The Chasam Sofer (to Parshas Shelach) takes this concept a giant step further. He teaches in the name of his rebbi, the author of the Hafla’ah, that the war against Amaleik can only be won when we fully engage in the Torah wars, meaning energetic and dedicated Torah discussions and debates. He points out that Chazal (Sanhedrin 106b) reveal that we were in danger of losing the war with Amaleik when we became lazy and did not engage vigorously in the type of Torah debate that can genuinely be called a war of Torah.

Rav Mordechai Gifter zt”l, Telsher rosh yeshiva, used to relate that in the Telshe of Europe, when a wealthy man would seek a worthy son-in-law from the yeshiva, the Telsher Rov Hy”d would let him watch the excited Talmudic arguments being offered by a bochur to his chavrusah, and that was sufficient to impress the future father-in-law. It is the milchamta shel Torah – the Torah wars, not necessarily the Torah brain – that proves the mettle of a talmid chochom.

However, when it comes to Torah wars, one must be extremely careful. The Imrei Emes of Gur was asked to speak at an early Agudah convention. He pointed out an extraordinary diyuk – a close reading – of a Mishnah in Pirkei Avos. While the Mishnah (5:20) suggests methods of determining whether a machlokes – Torah argument – is lesheim Shomayim, for the sake of Heaven, when it comes to a gathering of many people, there is no option of a machlokes being lesheim Shomayim. A convention or gathering should have no machlokes at all, and this is what the Gerrer Rebbe, one of the founders of Agudas Yisroel, asked of the convention attendees (Osaf Michtavim, page 72).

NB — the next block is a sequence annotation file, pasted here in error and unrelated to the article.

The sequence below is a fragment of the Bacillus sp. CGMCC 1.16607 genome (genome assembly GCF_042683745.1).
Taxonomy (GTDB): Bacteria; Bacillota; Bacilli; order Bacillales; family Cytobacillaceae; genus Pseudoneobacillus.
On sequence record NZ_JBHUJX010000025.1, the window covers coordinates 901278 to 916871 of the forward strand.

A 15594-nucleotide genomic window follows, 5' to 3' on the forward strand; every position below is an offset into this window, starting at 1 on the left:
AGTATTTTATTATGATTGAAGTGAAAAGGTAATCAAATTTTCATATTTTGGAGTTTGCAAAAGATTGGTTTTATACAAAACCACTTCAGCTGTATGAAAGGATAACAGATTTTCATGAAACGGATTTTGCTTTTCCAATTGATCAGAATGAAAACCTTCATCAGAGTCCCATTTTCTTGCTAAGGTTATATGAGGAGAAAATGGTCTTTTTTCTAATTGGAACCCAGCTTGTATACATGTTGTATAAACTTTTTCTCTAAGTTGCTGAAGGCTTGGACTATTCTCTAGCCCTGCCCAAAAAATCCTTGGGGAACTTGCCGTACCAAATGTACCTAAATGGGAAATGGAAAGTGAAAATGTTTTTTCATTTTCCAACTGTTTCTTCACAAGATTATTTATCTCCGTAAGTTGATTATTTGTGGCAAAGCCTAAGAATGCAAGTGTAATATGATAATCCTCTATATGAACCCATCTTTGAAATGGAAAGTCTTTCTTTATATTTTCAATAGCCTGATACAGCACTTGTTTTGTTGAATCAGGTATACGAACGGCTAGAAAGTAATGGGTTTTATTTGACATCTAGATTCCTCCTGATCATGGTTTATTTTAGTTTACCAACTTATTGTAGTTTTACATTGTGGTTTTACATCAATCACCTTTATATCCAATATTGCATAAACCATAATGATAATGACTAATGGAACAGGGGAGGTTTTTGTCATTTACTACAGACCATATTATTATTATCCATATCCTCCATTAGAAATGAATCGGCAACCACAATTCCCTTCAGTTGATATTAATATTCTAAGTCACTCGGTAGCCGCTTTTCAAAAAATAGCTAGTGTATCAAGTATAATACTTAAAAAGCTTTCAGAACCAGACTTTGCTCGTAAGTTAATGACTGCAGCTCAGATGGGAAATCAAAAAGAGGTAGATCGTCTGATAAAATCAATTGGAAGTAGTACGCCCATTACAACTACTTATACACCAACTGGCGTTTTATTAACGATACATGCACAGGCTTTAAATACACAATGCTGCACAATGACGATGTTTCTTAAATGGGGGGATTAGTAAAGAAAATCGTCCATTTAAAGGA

Even in Torah arguments, there are considerations that are more important than intellectual achievements.

The Alter of Slabodka zt”l (Ohr Hatzafun, Bereishis, page 150) differentiates between a machlokes and a merivah. Lot’s shepherds had a money-making agenda, and therefore any arguments they put forth were tainted by their subjective profit-seeking plots. Avrohom Avinu, whose only pursuit was truth, could be trusted to make decisions, since his only agenda was the truth.

Rav Leib Chasman zt”l (Ohr Yahel, Maamarei Mussar, page 93) suggests a method of ascertaining whether or not an argument is in fact for the sake of Heaven. If someone makes claims, brings proofs, and sets forth logical arguments when he is in the heat of obtaining his goals, all of these have no value. However, if the pressure is off, no money will change hands, and no property is being acquired, then one can claim that his approach is lesheim Shomayim.

This guideline could actually be utilized by everyone – Jew and gentile alike – since it is a useful tool for discovering the validity of any seemingly objective argument. In the heated world of today’s political discourse, this Torah teaching could serve as a criterion for discovering who may be trusted at any given time. Gedolim often counseled to avoid contention even if it was ostensibly lesheim Shomayim, since the issues can be so subtle as to be undetectable (see Ish Tzaddik Haya, page 316).

Rav Yechezkel Sarna zt”l (Delayos Yechezkel, Parshas Korach, page 128) gives an important acid test for whether one’s objectives are pure. Doing something lesheim Shomayim always results in something beneficial for all the participants. Since we are now dealing with a religious event, not just a brain stimulant, we can understand that doing the right thing will result in the common good, but continually acting solely in one’s own good interest cannot but result in chaos and rancor.

Let us indeed sharpen our skills by learning energetically with our study partners. But by the same token, let us remember that Torah study is far more than a merely intellectual pursuit. It is connecting with the mind of Hashem Himself, the noblest activity of all.